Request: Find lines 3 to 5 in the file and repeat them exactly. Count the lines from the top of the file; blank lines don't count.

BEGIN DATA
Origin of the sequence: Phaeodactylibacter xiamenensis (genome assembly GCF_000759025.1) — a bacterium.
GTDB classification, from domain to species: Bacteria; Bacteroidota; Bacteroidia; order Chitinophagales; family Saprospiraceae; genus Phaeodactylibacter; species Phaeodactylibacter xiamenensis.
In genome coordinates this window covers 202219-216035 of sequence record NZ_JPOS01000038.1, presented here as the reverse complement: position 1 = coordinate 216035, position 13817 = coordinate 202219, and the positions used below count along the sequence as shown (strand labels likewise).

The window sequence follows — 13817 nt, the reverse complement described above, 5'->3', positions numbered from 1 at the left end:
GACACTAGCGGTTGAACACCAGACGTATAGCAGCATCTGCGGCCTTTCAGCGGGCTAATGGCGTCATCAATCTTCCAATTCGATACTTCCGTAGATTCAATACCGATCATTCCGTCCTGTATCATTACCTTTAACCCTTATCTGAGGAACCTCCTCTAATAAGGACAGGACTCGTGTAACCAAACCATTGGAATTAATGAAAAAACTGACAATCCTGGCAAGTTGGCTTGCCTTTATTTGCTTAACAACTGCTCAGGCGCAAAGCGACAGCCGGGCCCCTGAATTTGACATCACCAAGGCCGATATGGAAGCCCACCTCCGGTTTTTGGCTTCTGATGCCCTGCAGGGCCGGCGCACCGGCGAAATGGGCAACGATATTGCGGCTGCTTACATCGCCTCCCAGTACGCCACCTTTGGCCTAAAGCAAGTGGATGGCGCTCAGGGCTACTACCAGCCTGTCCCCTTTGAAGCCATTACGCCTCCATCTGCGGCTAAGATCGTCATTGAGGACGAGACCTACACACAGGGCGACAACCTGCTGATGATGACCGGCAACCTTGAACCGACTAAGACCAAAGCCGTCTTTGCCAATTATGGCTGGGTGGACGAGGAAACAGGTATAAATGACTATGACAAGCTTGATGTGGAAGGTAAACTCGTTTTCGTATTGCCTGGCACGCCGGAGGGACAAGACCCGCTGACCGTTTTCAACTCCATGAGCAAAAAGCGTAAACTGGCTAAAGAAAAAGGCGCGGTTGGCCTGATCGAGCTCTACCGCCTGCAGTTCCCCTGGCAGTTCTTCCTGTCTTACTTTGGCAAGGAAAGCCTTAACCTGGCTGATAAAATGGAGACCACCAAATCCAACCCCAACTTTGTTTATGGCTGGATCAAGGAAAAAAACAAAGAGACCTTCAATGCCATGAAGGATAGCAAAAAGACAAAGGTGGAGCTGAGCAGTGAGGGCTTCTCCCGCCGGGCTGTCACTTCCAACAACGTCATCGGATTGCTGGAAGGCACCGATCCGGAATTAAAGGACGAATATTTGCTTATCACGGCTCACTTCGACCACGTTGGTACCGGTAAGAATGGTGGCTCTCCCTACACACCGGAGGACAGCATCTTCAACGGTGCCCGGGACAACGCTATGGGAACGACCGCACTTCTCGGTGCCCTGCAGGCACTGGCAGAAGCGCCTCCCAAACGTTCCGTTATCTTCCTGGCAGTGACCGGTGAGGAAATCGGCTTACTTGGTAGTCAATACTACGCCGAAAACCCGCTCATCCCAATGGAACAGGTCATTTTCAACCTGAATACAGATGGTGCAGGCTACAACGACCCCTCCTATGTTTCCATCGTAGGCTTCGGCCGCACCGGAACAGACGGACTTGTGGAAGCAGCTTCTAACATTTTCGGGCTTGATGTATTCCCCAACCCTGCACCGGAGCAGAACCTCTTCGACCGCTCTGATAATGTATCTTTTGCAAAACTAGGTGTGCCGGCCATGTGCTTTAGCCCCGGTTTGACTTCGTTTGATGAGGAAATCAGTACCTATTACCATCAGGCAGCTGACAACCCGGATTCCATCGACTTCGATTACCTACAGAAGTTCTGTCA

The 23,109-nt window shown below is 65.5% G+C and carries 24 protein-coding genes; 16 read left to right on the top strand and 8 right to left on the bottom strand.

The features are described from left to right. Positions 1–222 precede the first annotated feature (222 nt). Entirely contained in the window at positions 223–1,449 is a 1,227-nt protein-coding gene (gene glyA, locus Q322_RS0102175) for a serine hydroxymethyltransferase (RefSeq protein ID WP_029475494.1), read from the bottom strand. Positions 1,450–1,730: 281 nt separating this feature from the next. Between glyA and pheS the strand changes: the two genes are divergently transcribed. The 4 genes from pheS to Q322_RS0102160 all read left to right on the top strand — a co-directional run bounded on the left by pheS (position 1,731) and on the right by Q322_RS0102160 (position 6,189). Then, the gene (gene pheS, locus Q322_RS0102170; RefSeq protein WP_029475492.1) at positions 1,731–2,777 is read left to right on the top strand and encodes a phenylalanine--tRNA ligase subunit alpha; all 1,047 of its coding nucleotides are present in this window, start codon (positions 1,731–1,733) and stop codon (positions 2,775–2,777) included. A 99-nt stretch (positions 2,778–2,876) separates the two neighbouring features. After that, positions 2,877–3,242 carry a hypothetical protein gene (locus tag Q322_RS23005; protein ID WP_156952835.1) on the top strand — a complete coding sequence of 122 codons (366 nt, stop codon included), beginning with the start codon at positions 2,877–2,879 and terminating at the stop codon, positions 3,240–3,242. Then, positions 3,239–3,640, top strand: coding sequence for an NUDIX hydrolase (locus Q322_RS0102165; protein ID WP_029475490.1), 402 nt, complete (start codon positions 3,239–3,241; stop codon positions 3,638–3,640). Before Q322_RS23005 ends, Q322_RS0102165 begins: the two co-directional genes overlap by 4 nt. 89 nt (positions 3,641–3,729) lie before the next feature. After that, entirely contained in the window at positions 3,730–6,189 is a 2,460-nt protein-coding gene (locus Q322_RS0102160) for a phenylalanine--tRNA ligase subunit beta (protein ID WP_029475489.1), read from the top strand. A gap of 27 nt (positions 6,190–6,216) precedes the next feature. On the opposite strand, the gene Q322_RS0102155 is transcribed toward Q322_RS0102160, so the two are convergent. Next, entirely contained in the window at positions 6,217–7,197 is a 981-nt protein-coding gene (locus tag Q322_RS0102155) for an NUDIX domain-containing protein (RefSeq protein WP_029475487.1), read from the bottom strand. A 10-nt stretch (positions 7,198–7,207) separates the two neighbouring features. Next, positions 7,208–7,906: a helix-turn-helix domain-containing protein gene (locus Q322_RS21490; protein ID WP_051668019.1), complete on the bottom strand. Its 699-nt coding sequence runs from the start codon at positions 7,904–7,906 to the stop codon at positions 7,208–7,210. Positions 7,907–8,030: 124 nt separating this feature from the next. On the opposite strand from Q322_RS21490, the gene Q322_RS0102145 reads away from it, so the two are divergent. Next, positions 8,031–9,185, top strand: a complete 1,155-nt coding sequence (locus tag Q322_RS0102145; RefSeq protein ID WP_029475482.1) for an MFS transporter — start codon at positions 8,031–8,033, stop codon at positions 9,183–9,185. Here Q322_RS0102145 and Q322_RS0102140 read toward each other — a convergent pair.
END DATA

In genome coordinates this window covers 202219-216035 of sequence record NZ_JPOS01000038.1, presented here as the reverse complement: position 1 = coordinate 216035, position 13817 = coordinate 202219, and the positions used below count along the sequence as shown (strand labels likewise).

The window sequence follows — 13817 nt, the reverse complement described above, 5'->3', positions numbered from 1 at the left end:
GACACTAGCGGTTGAACACCAGACGTATAGCAGCATCTGCGGCCTTTCAGCGGGCTAATGGCGTCATCAATCTTCCAATTCGATACTTCCGTAGATTCAATACCGATCATTCCGTCCTGTATCATTACCTTTAACCCTTATCTGAGGAACCTCCTCTAATAAGGACAGGACTCGTGTAACCAAACCATTGGAATTAATGAAAAAACTGACAATCCTGGCAAGTTGGCTTGCCTTTATTTGCTTAACAACTGCTCAGGCGCAAAGCGACAGCCGGGCCCCTGAATTTGACATCACCAAGGCCGATATGGAAGCCCACCTCCGGTTTTTGGCTTCTGATGCCCTGCAGGGCCGGCGCACCGGCGAAATGGGCAACGATATTGCGGCTGCTTACATCGCCTCCCAGTACGCCACCTTTGGCCTAAAGCAAGTGGATGGCGCTCAGGGCTACTACCAGCCTGTCCCCTTTGAAGCCATTACGCCTCCATCTGCGGCTAAGATCGTCATTGAGGACGAGACCTACACACAGGGCGACAACCTGCTGATGATGACCGGCAACCTTGAACCGACTAAGACCAAAGCCGTCTTTGCCAATTATGGCTGGGTGGACGAGGAAACAGGTATAAATGACTATGACAAGCTTGATGTGGAAGGTAAACTCGTTTTCGTATTGCCTGGCACGCCGGAGGGACAAGACCCGCTGACCGTTTTCAACTCCATGAGCAAAAAGCGTAAACTGGCTAAAGAAAAAGGCGCGGTTGGCCTGATCGAGCTCTACCGCCTGCAGTTCCCCTGGCAGTTCTTCCTGTCTTACTTTGGCAAGGAAAGCCTTAACCTGGCTGATAAAATGGAGACCACCAAATCCAACCCCAACTTTGTTTATGGCTGGATCAAGGAAAAAAACAAAGAGACCTTCAATGCCATGAAGGATAGCAAAAAGACAAAGGTGGAGCTGAGCAGTGAGGGCTTCTCCCGCCGGGCTGTCACTTCCAACAACGTCATCGGATTGCTGGAAGGCACCGATCCGGAATTAAAGGACGAATATTTGCTTATCACGGCTCACTTCGACCACGTTGGTACCGGTAAGAATGGTGGCTCTCCCTACACACCGGAGGACAGCATCTTCAACGGTGCCCGGGACAACGCTATGGGAACGACCGCACTTCTCGGTGCCCTGCAGGCACTGGCAGAAGCGCCTCCCAAACGTTCCGTTATCTTCCTGGCAGTGACCGGTGAGGAAATCGGCTTACTTGGTAGTCAATACTACGCCGAAAACCCGCTCATCCCAATGGAACAGGTCATTTTCAACCTGAATACAGATGGTGCAGGCTACAACGACCCCTCCTATGTTTCCATCGTAGGCTTCGGCCGCACCGGAACAGACGGACTTGTGGAAGCAGCTTCTAACATTTTCGGGCTTGATGTATTCCCCAACCCTGCACCGGAGCAGAACCTCTTCGACCGCTCTGATAATGTATCTTTTGCAAAACTAGGTGTGCCGGCCATGTGCTTTAGCCCCGGTTTGACTTCGTTTGATGAGGAAATCAGTACCTATTACCATCAGGCAGCTGACAACCCGGATTCCATCGACTTCGATTACCTACAGAAGTTCTGTCA